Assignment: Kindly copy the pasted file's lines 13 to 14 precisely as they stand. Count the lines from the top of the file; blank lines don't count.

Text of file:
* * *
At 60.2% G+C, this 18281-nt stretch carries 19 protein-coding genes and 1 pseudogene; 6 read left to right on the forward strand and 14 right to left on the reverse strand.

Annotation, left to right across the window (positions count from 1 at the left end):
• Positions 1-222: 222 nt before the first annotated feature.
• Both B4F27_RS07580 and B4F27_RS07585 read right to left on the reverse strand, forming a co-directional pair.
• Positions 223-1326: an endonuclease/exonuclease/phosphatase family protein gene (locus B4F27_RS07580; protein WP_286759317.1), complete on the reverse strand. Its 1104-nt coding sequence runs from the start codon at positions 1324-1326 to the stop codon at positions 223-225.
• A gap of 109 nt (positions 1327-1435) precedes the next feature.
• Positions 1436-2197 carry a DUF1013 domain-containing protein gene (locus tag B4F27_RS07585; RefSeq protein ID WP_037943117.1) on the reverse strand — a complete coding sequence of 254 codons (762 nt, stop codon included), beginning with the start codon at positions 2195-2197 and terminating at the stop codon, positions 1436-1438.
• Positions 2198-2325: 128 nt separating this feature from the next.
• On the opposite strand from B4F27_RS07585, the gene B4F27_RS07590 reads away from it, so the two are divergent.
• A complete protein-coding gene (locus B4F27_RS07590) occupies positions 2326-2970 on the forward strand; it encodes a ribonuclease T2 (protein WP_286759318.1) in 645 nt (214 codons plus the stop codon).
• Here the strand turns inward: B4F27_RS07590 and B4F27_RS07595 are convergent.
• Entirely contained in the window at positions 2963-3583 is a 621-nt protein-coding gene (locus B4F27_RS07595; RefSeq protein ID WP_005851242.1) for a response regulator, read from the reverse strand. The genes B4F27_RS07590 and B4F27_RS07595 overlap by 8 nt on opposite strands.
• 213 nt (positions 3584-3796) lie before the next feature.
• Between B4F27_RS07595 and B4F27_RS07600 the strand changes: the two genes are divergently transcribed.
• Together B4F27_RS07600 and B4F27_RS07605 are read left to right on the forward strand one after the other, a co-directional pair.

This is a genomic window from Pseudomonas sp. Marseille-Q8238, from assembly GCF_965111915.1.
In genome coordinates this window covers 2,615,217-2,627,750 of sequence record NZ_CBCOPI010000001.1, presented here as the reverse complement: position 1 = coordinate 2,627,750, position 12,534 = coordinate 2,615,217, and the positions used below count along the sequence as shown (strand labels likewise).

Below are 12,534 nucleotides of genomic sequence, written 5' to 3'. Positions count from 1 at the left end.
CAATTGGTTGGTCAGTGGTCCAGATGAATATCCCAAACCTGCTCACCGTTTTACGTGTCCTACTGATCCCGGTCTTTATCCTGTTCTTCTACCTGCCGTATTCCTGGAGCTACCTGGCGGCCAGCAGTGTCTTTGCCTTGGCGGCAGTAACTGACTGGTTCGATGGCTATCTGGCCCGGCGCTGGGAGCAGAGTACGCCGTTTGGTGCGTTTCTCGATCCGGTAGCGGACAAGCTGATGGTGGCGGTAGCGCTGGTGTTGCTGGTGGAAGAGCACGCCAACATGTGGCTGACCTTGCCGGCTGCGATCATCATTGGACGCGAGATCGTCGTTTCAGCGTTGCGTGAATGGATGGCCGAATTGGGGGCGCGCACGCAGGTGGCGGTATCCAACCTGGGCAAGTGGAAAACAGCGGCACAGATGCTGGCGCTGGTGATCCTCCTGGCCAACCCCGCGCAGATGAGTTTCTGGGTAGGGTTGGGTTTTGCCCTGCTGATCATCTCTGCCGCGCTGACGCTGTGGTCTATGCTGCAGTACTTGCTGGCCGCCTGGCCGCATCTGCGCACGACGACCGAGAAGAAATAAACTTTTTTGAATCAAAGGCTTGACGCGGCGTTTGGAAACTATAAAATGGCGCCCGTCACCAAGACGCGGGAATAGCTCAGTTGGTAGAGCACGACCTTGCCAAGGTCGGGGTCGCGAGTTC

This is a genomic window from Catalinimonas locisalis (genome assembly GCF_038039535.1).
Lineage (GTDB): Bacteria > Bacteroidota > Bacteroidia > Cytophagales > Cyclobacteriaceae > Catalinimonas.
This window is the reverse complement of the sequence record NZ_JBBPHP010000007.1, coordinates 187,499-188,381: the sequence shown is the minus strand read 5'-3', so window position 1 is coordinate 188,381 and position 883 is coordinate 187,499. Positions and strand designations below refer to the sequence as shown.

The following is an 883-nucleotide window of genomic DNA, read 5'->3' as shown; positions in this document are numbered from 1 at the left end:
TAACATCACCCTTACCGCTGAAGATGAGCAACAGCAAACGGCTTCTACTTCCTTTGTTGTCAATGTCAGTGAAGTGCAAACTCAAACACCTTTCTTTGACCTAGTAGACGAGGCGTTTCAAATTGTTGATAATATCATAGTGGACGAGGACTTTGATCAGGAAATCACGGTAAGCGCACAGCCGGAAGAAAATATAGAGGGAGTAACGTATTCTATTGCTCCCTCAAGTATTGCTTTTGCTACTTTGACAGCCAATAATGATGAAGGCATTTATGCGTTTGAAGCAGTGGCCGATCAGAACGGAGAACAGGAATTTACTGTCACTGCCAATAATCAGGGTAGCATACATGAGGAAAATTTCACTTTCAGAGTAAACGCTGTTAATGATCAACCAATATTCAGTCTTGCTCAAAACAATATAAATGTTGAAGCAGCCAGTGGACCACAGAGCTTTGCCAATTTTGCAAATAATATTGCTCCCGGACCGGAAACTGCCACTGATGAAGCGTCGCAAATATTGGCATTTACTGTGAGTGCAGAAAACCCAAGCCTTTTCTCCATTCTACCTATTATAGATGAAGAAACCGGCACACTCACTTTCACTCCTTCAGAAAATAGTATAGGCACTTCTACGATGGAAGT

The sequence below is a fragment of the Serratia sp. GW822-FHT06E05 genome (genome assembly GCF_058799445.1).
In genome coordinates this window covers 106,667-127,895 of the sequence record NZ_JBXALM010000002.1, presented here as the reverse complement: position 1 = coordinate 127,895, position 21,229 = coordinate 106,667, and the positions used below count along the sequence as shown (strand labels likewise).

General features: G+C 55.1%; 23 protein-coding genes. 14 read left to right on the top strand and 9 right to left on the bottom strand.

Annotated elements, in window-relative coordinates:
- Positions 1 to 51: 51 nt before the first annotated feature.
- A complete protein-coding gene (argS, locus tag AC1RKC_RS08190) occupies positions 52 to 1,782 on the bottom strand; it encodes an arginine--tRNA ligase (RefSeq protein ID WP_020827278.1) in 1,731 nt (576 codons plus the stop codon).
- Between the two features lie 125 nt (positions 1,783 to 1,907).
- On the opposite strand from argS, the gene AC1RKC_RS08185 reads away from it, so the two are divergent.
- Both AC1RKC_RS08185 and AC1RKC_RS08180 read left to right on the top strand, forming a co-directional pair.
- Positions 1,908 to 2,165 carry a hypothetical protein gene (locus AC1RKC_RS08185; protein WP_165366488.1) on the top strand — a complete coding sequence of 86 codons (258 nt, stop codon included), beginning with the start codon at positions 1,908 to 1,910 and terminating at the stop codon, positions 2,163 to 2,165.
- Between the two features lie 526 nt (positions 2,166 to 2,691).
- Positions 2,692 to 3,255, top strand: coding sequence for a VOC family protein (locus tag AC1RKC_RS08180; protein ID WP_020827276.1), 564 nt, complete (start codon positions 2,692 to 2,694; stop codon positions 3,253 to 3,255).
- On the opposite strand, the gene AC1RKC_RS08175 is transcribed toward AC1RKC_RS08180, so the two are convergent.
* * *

• 213 nt (positions 3584-3796) lie before the next feature.
• Between B4F27_RS07595 and B4F27_RS07600 the strand changes: the two genes are divergently transcribed.